Thursday, June 20, 2013

It ain't fair

This story of meeting John goes with a photo that I posted a long time ago.  I love it when I find a story that goes with a photo.   I found this story in the December 1982/January 1983 issue of Beatlefan magazine.  It was written  by E.S. Moger (who says his name is Steve in the story) of Ann Arbor, Michigan.   

Photo taken by E.S. Moger of his friend interviewing John and Yoko in the hallway of the hotel before leaving for the rally
this photo was taken shortly after the meeting, in the car on the way to the rally

This wasn't taken the day of this story, but I thin it is the only photo I have seen that has John with John Sinclair.

Ask Beatlefans what they remember most when they think of John Lennon and you’re in for as many different answers as there are Beatlefans.    Some will say his singing voice.  Others, his songwriting abilities.  Some will point to the fact that he was the unofficial “leader” of the Fab Four.  Still others will remember that Lennon was the one who once said The Beatles were more popular than Jesus Christ.  But perhaps the thing John Lennon will be most remembered for besides his music, is his activism.
His efforts for peace and love, for equality on all levels they all showed us the other side of the man most history books will record as simply a “rock n roll idol.”

It was because of his social activism that I was granted a rare opportunity to meet my idol, John Lennon , in December 1971.  I was working at a Detroit area radio station when one of their reporters asked if I would like to meet John Lennon and Yoko Ono in person.  What a question to ask a die-hard Beatlefan like myself, I thought!

So it was on December 9, 1971.  I found myself loaded down with cameras, microphones, tape recorders, and one reporter and driving out t Ann Arbor, Michigan, to interview Lennon.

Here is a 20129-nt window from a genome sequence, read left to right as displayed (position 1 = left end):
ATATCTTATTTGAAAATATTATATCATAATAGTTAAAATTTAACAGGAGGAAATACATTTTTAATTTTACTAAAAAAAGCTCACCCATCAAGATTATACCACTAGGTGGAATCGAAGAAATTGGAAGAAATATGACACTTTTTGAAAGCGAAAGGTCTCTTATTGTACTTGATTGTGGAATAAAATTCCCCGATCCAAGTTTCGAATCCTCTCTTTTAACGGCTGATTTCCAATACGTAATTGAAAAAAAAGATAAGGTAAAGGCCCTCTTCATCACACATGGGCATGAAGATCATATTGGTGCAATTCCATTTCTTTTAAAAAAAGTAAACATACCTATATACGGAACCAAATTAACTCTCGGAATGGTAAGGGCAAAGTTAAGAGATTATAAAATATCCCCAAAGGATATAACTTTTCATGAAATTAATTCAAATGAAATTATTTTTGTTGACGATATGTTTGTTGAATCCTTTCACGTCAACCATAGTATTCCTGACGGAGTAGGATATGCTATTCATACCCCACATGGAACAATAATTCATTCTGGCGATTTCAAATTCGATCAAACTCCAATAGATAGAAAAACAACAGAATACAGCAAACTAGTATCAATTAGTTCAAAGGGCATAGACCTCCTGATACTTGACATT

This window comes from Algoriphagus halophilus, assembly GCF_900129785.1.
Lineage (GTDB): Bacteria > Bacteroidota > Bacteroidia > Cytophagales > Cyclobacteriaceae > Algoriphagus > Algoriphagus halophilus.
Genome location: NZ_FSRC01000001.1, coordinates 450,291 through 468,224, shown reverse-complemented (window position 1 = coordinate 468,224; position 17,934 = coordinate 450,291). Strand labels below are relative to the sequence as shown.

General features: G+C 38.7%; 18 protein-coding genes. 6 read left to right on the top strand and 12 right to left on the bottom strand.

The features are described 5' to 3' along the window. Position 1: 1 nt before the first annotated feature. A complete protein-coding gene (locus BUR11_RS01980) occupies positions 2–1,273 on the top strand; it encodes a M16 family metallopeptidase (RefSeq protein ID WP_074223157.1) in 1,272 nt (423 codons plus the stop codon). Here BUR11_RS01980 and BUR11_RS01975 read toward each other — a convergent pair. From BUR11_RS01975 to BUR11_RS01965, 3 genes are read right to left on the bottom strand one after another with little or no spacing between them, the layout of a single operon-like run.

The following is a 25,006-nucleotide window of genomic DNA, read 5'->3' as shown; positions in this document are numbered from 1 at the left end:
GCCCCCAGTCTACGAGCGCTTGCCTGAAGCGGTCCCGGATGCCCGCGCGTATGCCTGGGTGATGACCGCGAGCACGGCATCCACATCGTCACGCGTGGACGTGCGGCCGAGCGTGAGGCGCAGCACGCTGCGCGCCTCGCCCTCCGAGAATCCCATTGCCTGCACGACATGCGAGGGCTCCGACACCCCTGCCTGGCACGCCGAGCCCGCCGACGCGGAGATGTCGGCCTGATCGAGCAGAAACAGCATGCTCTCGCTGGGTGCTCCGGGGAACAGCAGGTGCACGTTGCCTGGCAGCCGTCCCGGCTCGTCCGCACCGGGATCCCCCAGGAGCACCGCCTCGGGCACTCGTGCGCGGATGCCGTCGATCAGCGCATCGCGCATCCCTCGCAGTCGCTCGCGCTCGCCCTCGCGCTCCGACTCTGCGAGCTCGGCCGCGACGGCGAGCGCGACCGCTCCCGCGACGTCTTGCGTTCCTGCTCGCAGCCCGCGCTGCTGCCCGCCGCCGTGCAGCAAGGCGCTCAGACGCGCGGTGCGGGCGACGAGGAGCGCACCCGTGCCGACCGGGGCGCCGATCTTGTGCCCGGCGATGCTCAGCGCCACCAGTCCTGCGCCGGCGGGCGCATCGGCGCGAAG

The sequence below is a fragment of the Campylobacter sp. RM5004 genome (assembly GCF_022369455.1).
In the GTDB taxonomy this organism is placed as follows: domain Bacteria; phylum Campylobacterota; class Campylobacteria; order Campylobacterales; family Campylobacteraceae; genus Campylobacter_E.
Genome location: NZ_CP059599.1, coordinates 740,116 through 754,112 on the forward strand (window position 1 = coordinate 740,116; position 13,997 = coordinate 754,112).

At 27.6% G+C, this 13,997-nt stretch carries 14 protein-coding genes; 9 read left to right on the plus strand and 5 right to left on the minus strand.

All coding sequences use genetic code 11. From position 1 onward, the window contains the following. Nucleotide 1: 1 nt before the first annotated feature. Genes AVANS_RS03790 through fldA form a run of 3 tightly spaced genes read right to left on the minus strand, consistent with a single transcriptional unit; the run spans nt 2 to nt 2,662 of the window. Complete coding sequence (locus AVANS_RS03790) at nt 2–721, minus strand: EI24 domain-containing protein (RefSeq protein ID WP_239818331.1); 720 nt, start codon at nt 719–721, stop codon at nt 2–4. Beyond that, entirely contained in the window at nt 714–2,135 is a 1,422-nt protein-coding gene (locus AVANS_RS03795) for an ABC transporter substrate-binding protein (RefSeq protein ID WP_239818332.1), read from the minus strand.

The former Beatle had agreed to perform at the “John Sinclair Freedom Rally” at Chrisler Arena.  Sinclair had received a 10 year prison sentence for possession of two marijuana cigarettes.  Feeling the punishment was harsh and unjust, Lennon agreed to do a benefit concert at his own expense to raise money for Sinclair’s defense fund.

At 8:30p.m., I knocked on the Presidential Suite of the Ann Arbor Hotel.

“Are you sure your sources were correct?” I kept asking the reporter.  How could we have simply waltzed up to this spot without a dozen people stopping us?  “Don’t worry Steve,” he kept assuring me, “this is the floor and the right room.”

My heart was racing a mile a minute when, without warning, on the third knock, the door opened and there stood Yoko Ono in the flesh! The reporter asked her if we might get a chance to speak with Lennon before the scheduled concert that night.  Ono replied that they both had been traveling a lot lately and were very tired.  But perhaps later, on their way to the arena, they could answer a few questions.  We both thanked her and agreed to let them rest.